Friday, October 2, 2015

Sugarcraft at Home: Fougasse

You were expecting jam, weren't you? And quite rightly too. Chef Anees makes a lovely range of quirky jams and he first shared with me a recipe for his red pepper and chilli jam. But I couldn't find any pectin at short notice so he sent along a second recipe for a cherry tomato and onion fougasse.

The dough was easy to make and an absolute delight to work with. I've made some adjustments to allow for how my yeast works, and I ended up using sundried tomatoes but it's a lovely, lovey bread either way. The original recipe was for 4 fougasse breads but I have halved it here to make two.

1 cup flour
1/4 cup water
1/4 tsp salt
1/2 tsp sugar
1/2 tsp active dry yeast
1/2 tbsp olive oil
1/2 tsp dried or fresh oregano
2-3 sundried tomatoes (the ones that come in oil)
1 small onion. thinly sliced
sea salt

Heat the water to a little bit warmer than lukewarm. Add olive oil, sugar and yeast. Leave it aside for 5 minutes until the yeast is all bubbly. Add the flour, salt and oregano and knead the dough until smooth. Roll into a ball, cover with a damp cloth and set it aside for 30-45 minutes until doubled. Divide the risen dough into two equal parts. Roll each part out to a rough rectangle, then make the slashes on both sides of the rectangle with a pizza cutter or a very sharp knife. Lift up the dough from the top so the cuts will open up into the fougasse shape. Pop the fougasse onto an oiled baking sheet and let rest for 30 minutes.

When ready to bake, heat the oven to 220C. Brush the oil from the jar of sundried tomatoes all over the shaped bread. Top with thinly sliced sundried tomatoes and onions and sprinkle some flaky sea salt. Pop into the oven and bake until browned.

Wednesday, September 30, 2015

Sugarcrafter: Anees Khan

Growing up in Berhampur, a small town on Orissa, Anees Khan wanted to be a doctor. He made it to dental school but not wanting to be a dentist, he started looking for other options. One day, his dad brought home a flyer for hotel management degree. Why not, thought Anees, did some research and soon became the first student from his school to go to Institute of Hotel Management. The rest, as they say, is history.

Before he opened his classic French patisserie called Star Anise on Bandra's Linking Road about a month ago, chef Anees got himself years of experience all around the world. On his first day of his first job at the Leela, he asked to cook continental food and was promptly shipped to the pastry kitchen. It took him several months and a meeting with Beat Loffel, a Swiss pastry chef whom Anees counts as a mentor, to convert him to a life of pastry. Chef Anees then went on to head pastry kitchens all over the world. Everything from his stint in Canada, the newly set up restaurant in Tanzania to an opulent five star kitchen in Oman added to his pastry repertoire that he first showcased through his catering business. Now five years old, his central kitchen in Sewri caters to clientele with global tastebuds.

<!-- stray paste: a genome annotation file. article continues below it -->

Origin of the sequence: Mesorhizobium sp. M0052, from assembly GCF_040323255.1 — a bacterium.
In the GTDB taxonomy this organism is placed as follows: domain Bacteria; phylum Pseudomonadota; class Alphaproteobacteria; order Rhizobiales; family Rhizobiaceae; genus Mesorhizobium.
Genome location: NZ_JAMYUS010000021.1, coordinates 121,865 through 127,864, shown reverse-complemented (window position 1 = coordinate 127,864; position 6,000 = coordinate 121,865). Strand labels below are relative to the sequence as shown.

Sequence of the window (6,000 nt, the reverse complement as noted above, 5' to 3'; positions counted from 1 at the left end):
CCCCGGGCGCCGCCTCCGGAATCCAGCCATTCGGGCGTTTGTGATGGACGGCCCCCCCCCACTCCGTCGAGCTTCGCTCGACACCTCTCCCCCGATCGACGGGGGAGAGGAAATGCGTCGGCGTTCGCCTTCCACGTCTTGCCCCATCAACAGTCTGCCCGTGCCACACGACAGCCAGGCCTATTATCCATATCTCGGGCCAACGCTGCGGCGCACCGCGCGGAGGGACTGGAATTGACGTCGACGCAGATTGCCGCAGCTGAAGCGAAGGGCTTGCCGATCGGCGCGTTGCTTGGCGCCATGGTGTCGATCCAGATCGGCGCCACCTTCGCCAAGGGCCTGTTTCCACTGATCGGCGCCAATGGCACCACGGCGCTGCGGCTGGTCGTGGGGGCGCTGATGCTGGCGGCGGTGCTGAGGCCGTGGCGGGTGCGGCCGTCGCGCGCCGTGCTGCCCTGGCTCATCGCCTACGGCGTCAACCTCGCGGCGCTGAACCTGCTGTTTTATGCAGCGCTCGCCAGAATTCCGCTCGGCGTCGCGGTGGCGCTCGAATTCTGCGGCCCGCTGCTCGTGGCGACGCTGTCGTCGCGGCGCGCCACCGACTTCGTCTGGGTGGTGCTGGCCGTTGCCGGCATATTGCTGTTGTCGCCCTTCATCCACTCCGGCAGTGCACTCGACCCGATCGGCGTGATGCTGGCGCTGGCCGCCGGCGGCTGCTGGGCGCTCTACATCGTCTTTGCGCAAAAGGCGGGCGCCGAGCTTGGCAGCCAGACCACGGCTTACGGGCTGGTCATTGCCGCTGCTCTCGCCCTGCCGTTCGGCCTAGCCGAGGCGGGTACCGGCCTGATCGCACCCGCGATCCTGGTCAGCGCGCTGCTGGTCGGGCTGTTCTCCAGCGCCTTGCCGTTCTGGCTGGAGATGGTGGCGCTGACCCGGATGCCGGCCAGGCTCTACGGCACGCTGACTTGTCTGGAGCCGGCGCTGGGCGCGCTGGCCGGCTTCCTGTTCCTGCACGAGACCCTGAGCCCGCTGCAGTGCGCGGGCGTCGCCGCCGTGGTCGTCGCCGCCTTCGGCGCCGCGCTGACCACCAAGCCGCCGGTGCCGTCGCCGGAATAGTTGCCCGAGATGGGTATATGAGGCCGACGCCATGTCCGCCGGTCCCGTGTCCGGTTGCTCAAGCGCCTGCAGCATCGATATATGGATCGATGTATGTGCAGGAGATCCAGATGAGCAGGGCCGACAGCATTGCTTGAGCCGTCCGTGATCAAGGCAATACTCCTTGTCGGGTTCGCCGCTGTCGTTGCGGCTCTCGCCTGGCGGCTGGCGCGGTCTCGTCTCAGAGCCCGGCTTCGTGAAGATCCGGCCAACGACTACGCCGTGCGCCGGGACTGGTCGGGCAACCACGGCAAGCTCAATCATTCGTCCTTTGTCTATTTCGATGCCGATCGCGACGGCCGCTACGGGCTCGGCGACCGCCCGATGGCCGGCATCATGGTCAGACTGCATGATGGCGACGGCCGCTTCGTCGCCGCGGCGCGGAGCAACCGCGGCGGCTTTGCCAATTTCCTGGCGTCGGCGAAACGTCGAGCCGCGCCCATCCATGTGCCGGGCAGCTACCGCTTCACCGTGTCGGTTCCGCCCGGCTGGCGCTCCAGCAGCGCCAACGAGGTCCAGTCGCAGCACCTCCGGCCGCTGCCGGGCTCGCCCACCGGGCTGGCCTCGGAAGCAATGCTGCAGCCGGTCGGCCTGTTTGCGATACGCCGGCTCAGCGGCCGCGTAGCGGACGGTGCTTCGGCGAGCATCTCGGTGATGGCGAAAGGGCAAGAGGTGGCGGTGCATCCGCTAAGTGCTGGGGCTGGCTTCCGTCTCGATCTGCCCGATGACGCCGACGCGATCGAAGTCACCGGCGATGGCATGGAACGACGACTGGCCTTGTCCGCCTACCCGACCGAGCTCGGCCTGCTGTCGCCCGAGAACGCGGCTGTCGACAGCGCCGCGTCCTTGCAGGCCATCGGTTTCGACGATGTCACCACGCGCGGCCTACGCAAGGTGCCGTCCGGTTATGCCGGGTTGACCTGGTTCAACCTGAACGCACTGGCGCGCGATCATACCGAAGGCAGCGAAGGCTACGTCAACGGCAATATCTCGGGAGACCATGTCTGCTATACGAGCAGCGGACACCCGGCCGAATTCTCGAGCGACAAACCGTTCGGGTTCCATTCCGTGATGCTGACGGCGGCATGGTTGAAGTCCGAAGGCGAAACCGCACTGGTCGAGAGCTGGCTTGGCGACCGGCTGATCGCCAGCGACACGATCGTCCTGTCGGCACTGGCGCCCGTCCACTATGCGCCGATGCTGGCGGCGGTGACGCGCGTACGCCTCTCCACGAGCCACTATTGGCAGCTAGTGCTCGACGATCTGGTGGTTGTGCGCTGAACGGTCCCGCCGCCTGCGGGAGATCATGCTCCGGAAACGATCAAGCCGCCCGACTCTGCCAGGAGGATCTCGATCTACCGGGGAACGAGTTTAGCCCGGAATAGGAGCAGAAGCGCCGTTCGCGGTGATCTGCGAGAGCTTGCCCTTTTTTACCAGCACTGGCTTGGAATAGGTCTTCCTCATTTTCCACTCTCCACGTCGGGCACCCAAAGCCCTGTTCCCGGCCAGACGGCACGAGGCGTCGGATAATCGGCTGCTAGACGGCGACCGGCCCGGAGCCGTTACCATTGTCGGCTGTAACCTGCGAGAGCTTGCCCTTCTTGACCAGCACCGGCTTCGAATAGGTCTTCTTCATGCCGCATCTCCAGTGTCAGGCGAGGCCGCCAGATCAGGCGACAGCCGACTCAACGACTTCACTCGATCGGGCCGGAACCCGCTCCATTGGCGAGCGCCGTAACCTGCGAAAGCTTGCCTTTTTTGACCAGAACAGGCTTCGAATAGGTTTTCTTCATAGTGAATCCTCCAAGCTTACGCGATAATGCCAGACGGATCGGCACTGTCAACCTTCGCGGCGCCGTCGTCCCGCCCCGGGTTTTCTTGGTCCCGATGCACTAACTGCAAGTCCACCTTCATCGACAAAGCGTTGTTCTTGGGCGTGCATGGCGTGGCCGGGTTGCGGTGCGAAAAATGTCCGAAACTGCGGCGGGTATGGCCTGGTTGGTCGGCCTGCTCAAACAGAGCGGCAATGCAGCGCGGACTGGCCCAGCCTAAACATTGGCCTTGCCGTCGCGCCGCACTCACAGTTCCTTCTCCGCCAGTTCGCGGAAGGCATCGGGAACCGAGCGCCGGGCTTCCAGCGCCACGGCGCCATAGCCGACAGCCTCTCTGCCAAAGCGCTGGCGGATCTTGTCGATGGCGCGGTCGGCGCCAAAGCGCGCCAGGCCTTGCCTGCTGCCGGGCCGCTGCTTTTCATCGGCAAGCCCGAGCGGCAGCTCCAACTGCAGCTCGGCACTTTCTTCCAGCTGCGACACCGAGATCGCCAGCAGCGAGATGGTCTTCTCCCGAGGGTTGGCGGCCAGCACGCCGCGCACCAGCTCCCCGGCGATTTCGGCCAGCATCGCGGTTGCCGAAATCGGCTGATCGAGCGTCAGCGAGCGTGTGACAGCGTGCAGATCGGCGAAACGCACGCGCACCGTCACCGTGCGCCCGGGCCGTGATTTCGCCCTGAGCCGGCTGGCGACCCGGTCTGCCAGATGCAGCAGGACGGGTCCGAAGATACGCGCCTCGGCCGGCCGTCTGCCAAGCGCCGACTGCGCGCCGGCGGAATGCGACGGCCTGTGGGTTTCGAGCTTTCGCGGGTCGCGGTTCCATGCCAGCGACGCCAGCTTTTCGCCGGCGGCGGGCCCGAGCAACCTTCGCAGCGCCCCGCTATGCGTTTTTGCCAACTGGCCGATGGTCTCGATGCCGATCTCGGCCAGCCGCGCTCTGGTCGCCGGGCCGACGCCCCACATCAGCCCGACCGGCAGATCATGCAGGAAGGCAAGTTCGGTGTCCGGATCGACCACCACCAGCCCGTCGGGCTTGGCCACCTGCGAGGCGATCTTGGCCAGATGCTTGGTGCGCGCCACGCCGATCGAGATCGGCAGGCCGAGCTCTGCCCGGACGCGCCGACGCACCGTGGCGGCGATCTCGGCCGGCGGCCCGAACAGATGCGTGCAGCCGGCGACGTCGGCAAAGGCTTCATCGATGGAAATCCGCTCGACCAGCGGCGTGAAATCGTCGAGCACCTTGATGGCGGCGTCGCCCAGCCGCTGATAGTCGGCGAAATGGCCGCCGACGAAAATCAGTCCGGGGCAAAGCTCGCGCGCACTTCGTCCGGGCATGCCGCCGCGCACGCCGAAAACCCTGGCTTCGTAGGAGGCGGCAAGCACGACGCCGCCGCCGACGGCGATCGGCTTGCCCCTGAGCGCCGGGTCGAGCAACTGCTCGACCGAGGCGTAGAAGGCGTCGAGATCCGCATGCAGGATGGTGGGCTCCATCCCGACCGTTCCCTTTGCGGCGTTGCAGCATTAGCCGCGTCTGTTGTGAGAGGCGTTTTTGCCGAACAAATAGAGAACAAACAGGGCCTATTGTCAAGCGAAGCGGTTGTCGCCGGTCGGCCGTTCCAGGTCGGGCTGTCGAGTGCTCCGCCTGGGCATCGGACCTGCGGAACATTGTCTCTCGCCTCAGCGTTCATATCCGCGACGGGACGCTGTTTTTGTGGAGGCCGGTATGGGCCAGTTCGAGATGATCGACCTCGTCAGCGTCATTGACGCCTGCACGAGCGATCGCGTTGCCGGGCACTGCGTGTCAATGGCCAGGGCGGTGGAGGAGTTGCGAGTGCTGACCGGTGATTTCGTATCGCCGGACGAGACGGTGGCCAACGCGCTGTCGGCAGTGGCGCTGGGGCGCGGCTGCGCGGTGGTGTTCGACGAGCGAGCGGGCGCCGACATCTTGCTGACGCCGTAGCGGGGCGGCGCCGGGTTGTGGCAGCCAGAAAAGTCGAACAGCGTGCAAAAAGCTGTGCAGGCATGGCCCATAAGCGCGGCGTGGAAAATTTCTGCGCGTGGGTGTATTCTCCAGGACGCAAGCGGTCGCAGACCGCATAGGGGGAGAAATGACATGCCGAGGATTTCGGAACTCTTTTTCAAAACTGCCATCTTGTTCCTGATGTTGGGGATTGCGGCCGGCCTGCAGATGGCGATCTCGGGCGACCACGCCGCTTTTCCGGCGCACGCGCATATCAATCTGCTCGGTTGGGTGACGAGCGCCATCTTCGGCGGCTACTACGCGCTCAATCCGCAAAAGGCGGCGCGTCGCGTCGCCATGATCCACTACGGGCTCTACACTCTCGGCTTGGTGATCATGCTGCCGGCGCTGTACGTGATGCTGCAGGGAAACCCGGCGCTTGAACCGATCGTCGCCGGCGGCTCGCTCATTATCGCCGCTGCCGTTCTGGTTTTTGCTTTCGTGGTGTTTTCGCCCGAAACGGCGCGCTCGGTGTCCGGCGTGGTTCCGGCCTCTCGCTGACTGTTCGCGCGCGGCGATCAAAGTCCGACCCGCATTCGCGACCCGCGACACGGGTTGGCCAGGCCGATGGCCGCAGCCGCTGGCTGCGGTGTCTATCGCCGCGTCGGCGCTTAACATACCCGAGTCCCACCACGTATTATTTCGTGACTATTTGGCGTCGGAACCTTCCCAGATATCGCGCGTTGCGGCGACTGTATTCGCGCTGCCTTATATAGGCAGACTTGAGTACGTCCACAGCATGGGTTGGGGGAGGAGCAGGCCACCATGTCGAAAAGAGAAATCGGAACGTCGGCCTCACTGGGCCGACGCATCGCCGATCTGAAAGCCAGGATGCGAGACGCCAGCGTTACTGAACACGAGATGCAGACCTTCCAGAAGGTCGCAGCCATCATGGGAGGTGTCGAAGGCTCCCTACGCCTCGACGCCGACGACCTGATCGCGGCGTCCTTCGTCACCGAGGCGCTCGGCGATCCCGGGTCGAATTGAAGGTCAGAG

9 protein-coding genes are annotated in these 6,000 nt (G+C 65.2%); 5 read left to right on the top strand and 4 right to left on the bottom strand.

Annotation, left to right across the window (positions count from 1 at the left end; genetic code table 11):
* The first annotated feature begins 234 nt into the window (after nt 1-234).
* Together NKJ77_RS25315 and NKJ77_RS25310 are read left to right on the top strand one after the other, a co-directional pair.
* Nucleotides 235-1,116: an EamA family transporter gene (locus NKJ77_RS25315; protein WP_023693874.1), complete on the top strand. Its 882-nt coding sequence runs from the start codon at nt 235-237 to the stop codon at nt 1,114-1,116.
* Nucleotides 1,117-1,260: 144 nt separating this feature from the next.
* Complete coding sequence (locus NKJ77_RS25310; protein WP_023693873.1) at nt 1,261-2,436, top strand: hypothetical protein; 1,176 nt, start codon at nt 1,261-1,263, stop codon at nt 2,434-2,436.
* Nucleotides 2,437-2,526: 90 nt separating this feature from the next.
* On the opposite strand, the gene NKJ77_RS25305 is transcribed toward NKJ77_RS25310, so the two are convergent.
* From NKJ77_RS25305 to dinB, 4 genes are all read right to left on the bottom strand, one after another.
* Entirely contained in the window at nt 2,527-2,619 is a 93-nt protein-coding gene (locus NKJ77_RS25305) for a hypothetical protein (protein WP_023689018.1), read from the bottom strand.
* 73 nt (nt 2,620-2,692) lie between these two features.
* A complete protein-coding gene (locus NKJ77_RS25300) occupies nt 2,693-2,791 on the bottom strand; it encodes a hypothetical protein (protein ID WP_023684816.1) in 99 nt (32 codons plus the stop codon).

But large scale catering didn't give Chef Anees the opportunity to create intricate, technically challenging French desserts. It's impossible to do this chocolate dome for 1000 people, says Anees pointing to a piece of art on Star Anise's display case. I try his raspberry dessert, made eggless to cater to a large non-egg eating population in the city. The mousse is set firm but the liquid centre, full of melon caviar, surprises me.

Anees promises to stay close to his classical French training and shudders at the thought of adding a black forest cake to the menu. He says he stays close to the recipes from the 18th century France but presents them in a modern setting, adding all the whimsical touches we've come to know as molecular gastronomy (after all, didn't a French chemist first invent that!). It must be different from a five star kitchen, I ask him and he mentions his biggest challenge is transporting his creations from the central kitchen, braving the Bombay heat and traffic.

But the creations that travel well and make Chef Anees really come alive are his breads. Star Anise is full of some beautiful loafs and sweet pastries. The apple turnover I brought home one day is just the right amount of crispiness and his garlic loaf has a beautiful crumb. The secret he says is the ingredients he uses, right down to the French butter that makes the croissants at Star Anise flaky.

Curious then, to hear what Chef Anees has to say to our rapid fire questions?

Favourite Dish to Eat: His mother's chicken curry
Favourite Dish to Bake: Croissant
Favourite Indian Dessert: Chhena Pura
Bread or Cake: Bread
Brownie or Macaron: Macaron
One Indian Flavour he would like to use in his desserts: Paprika

I should have mentioned this earlier that Star Anise is also full of jars of jams with some really creative flavours. Is one of those jam recipes the one that Chef Anees shares with us? Just wait until the next post to find out.

Sunday, September 27, 2015

Upma 'Polenta' Cakes with Mushroom Sauce

I seem to be getting quite a flair for competitions this year. First there was Kitchenaid Probaker. And then, a couple of months back, I saw this Facebook post for a contest that Lufthansa was running, called Cook and Fly. Since all you needed to do was send in an Indian inspired main course dish that could potentially go on the Lufthansa in-flight menu, I send out several entries from the blog's archives. Then, with just a day to go for the contest, I created a new dish - the one you see above. As luck would have it, this dish went on to win the 'dish of the week' contest for the last week and then got picked as the top 8 entry for the finals.